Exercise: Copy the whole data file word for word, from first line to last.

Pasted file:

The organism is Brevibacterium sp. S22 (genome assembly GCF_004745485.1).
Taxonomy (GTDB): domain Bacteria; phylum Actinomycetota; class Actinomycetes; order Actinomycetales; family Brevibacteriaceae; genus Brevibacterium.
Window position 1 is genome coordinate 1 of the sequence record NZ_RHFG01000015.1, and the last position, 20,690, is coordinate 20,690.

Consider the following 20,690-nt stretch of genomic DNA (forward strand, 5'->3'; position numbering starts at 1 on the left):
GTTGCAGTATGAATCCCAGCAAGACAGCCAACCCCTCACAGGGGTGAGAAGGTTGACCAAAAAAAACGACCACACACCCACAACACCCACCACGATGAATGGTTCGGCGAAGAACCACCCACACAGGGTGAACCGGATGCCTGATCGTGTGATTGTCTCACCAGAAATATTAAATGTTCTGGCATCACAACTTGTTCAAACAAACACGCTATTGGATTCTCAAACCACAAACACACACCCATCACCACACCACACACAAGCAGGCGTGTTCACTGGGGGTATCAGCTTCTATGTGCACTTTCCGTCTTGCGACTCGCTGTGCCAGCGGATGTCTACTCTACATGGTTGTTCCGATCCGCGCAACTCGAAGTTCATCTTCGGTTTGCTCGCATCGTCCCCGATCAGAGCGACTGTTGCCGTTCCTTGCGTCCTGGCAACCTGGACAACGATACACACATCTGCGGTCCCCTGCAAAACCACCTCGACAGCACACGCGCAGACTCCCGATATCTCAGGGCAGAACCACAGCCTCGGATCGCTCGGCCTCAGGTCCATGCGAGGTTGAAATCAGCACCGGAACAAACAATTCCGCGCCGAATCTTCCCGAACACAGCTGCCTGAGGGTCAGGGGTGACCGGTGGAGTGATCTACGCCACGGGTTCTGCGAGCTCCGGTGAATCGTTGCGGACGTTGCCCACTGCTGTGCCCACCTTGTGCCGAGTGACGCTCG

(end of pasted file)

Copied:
The organism is Brevibacterium sp. S22 (genome assembly GCF_004745485.1).
Taxonomy (GTDB): domain Bacteria; phylum Actinomycetota; class Actinomycetes; order Actinomycetales; family Brevibacteriaceae; genus Brevibacterium.
Window position 1 is genome coordinate 1 of the sequence record NZ_RHFG01000015.1, and the last position, 20,690, is coordinate 20,690.

Consider the following 20,690-nt stretch of genomic DNA (forward strand, 5'->3'; position numbering starts at 1 on the left):
GTTGCAGTATGAATCCCAGCAAGACAGCCAACCCCTCACAGGGGTGAGAAGGTTGACCAAAAAAAACGACCACACACCCACAACACCCACCACGATGAATGGTTCGGCGAAGAACCACCCACACAGGGTGAACCGGATGCCTGATCGTGTGATTGTCTCACCAGAAATATTAAATGTTCTGGCATCACAACTTGTTCAAACAAACACGCTATTGGATTCTCAAACCACAAACACACACCCATCACCACACCACACACAAGCAGGCGTGTTCACTGGGGGTATCAGCTTCTATGTGCACTTTCCGTCTTGCGACTCGCTGTGCCAGCGGATGTCTACTCTACATGGTTGTTCCGATCCGCGCAACTCGAAGTTCATCTTCGGTTTGCTCGCATCGTCCCCGATCAGAGCGACTGTTGCCGTTCCTTGCGTCCTGGCAACCTGGACAACGATACACACATCTGCGGTCCCCTGCAAAACCACCTCGACAGCACACGCGCAGACTCCCGATATCTCAGGGCAGAACCACAGCCTCGGATCGCTCGGCCTCAGGTCCATGCGAGGTTGAAATCAGCACCGGAACAAACAATTCCGCGCCGAATCTTCCCGAACACAGCTGCCTGAGGGTCAGGGGTGACCGGTGGAGTGATCTACGCCACGGGTTCTGCGAGCTCCGGTGAATCGTTGCGGACGTTGCCCACTGCTGTGCCCACCTTGTGCCGAGTGACGCTCG